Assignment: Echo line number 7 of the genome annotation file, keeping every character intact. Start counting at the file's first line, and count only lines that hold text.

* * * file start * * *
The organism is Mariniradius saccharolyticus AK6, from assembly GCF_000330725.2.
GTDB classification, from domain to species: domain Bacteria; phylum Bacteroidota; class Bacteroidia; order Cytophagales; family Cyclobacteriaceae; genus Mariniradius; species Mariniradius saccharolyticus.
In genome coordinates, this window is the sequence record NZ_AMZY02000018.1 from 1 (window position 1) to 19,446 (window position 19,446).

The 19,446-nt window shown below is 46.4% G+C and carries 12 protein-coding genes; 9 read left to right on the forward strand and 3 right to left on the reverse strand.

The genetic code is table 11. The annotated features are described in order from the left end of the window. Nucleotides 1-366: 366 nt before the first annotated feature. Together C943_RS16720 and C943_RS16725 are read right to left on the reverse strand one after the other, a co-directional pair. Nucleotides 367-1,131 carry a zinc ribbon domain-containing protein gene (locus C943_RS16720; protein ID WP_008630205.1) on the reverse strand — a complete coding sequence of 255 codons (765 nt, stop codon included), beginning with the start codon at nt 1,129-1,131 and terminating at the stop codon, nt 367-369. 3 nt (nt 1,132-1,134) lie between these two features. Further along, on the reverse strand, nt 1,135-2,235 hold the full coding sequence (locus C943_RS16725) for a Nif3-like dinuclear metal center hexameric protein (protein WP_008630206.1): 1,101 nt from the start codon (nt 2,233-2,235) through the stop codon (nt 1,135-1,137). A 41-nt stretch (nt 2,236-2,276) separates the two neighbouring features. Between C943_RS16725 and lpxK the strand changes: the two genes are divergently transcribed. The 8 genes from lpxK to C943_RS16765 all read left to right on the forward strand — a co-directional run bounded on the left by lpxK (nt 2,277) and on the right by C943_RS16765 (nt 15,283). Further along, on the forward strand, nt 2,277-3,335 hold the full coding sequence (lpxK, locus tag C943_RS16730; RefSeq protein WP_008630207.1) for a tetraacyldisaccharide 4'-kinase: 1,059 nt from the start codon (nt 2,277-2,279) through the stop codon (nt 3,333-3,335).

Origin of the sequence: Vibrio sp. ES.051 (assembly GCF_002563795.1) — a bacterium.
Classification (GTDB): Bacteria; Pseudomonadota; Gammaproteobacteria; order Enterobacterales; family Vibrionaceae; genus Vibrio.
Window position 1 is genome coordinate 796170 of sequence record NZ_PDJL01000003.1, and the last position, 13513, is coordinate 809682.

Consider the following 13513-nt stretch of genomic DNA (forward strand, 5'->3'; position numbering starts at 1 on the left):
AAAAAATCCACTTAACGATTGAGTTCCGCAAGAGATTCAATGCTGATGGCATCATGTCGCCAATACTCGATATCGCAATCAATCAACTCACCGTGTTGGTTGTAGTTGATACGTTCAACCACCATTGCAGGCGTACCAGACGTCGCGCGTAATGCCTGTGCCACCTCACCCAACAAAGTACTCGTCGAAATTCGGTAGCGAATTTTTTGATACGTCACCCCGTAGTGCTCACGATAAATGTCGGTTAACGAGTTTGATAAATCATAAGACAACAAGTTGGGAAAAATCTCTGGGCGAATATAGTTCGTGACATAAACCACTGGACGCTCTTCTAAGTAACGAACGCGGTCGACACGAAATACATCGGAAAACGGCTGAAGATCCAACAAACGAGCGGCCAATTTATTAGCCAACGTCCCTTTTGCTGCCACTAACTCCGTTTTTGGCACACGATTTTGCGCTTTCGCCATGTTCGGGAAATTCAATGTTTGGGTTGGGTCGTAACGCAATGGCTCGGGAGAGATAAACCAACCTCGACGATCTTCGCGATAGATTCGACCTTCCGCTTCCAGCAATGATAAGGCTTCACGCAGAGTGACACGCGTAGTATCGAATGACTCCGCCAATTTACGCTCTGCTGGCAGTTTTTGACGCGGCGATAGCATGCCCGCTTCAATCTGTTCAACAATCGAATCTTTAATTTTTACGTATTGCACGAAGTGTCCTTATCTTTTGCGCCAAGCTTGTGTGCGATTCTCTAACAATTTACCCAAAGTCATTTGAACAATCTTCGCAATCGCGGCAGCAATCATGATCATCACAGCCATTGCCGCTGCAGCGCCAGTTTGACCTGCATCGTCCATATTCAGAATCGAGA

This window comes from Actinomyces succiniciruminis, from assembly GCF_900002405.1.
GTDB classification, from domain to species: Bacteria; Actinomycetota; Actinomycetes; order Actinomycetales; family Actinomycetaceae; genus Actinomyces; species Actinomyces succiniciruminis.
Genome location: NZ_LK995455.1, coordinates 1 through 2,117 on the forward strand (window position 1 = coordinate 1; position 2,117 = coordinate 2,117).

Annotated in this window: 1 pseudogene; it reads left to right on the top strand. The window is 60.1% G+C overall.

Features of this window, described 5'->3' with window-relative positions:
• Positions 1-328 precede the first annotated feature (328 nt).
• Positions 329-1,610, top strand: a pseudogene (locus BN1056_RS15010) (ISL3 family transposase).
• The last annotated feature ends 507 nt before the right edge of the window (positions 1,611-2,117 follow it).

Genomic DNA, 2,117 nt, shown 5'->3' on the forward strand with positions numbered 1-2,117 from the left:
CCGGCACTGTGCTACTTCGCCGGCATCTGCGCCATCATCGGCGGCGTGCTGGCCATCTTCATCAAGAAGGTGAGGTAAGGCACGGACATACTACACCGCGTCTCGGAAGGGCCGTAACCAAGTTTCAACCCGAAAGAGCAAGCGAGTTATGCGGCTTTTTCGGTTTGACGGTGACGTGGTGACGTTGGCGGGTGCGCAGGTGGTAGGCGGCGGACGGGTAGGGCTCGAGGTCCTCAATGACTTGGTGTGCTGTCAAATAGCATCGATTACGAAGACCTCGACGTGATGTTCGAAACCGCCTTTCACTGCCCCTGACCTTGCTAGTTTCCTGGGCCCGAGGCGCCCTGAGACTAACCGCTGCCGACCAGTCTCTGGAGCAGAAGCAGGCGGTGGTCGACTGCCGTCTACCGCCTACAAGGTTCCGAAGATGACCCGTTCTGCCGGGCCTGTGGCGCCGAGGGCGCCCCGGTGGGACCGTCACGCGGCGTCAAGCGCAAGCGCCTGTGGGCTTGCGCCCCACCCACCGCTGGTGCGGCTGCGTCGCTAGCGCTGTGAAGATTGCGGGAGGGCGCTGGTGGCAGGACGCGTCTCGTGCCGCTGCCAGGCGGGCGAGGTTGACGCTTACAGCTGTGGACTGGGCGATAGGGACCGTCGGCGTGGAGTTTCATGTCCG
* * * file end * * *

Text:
Classification (GTDB): Bacteria; Pseudomonadota; Gammaproteobacteria; order Enterobacterales; family Vibrionaceae; genus Vibrio.